Wed | Jan 26, 2022

High alert at ports over US measles outbreak

Published:Sunday | April 14, 2019 | 12:42 AMJanet Silvera - Senior Gleaner Writer


There is heightened alert at the island’s airports and seaports owing to an outbreak of measles in the United States, Health Minister Dr Christopher Tufton has said.

Emphasising that the ministry was taking precautionary measures while not seeking to cause panic in the public, the minister stated that once there was a threat from a particular area, health officials are placed on alert and are urged to exercise greater scrutiny over visitors coming to the island.

His advice to persons coming into the island: “Just take precautions and respond to health officials at the points of entry.”

However, MBJ Ltd, operators of Sangster International Airport, in the resort city of Montego Bay, St James, says she has not been advised of any ramping up of health surveillance.

“MBJ has not been advised of any precautionary measures regarding this latest measles outbreak. Therefore, I have directed the query to MoH (Ministry of Health) for response,” said Sharon Hislop-Holt, manager of commercial business development and marketing.


Among one of the most infectious viruses in the world, the aggressiveness of the disease forced authorities in New York City on Wednesday to declare a state of emergency, requiring persons exposed to be vaccinated immediately.

Preliminary reports show that some 465 people have been infected in the USA since the start of the year, the second-largest number of cases since measles was eliminated in 2000. The bulk of the persons affected reside in New York City, which is one of the biggest tourism source markets for Jamaica and a number of other Caribbean islands.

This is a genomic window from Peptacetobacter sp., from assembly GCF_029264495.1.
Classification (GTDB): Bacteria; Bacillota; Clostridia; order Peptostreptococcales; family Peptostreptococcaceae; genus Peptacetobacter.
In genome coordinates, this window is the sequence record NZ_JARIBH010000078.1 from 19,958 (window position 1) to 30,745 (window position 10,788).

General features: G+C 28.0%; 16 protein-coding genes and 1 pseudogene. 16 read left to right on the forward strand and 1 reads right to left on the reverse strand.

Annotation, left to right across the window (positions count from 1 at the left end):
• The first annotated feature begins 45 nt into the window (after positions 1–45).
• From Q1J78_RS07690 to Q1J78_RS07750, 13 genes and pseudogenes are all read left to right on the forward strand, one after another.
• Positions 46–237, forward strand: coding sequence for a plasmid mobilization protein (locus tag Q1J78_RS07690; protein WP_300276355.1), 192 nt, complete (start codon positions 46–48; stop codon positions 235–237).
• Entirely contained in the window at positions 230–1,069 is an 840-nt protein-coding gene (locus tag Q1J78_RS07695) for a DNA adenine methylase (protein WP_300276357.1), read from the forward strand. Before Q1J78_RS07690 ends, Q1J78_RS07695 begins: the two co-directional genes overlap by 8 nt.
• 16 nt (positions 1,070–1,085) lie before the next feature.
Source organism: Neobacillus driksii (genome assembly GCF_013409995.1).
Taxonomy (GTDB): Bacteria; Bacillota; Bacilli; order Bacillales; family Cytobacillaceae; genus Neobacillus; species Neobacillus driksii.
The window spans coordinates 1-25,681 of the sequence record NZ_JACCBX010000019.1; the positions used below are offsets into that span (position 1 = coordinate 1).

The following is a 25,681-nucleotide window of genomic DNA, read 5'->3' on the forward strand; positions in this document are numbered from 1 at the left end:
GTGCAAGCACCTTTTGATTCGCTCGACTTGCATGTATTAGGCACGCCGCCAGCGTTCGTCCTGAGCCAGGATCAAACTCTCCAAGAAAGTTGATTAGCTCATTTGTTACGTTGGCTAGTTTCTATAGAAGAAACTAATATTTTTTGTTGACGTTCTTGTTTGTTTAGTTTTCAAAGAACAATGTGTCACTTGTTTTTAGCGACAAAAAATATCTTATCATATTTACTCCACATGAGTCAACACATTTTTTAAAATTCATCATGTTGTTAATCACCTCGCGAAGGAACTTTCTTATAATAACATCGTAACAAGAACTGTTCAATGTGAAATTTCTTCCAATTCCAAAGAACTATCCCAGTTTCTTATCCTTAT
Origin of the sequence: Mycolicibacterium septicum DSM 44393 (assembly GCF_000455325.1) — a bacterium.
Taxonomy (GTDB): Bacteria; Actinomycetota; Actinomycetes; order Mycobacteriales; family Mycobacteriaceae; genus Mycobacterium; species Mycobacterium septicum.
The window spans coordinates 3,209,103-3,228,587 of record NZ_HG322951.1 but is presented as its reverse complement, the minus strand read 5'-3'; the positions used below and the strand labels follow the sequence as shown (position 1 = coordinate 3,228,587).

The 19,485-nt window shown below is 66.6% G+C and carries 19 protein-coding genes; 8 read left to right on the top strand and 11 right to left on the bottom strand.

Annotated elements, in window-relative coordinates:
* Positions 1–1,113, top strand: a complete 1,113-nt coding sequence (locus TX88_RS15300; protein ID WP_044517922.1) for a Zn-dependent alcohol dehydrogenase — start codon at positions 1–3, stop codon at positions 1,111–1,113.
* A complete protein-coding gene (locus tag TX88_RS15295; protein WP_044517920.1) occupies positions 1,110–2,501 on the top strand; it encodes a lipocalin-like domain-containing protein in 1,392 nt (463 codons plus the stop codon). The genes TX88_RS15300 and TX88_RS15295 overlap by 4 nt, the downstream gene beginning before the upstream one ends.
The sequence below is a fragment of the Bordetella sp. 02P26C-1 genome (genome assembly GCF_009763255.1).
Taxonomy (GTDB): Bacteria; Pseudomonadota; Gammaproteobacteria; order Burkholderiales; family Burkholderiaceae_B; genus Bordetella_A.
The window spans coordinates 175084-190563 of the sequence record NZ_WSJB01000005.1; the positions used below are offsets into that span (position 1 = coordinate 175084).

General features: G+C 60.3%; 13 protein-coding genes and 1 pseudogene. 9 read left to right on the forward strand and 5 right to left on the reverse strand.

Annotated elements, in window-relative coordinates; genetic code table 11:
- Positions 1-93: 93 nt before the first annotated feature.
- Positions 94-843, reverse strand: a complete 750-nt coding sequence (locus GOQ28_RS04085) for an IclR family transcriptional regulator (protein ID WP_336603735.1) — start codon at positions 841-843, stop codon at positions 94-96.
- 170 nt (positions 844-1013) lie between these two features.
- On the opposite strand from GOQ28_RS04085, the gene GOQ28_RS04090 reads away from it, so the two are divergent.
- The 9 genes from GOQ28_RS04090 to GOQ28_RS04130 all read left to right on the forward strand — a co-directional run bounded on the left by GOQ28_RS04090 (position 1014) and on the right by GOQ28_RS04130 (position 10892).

The Ministry of Health revealed that the last case of indigenous measles in Jamaica and the wider Caribbean occurred in 1991, but cases have been imported here over the years. However, there has been no local transmission or outbreak, health authorities say.

Jamaica’s immunisation record has been so robust that the Ministry has sought to immunize at least 95 per cent of children 12–23 months against measles, mumps, and rubella.

Unlike Jamaica, the US has been fighting with anti-vaccination movements, which the World Health Organization (WHO) says is among the 10 threats to global health in 2019. Measles has increased by 30 per cent globally, killing more than 100,000 people annually.

Caused by a virus that replicates in the nose and throat of an infected child or adult, the virus circulates worldwide and about 90 per cent of susceptible people (persons not vaccinated) who are exposed to someone with the virus will be infected, says the MOH brief.

The infection kills more children than any other vaccine-preventable disease.

Owing to a decrease in uptake over the last few years, the ministry says that it is encouraging all parents to visit their nearest health centres to ensure that their children are fully vaccinated.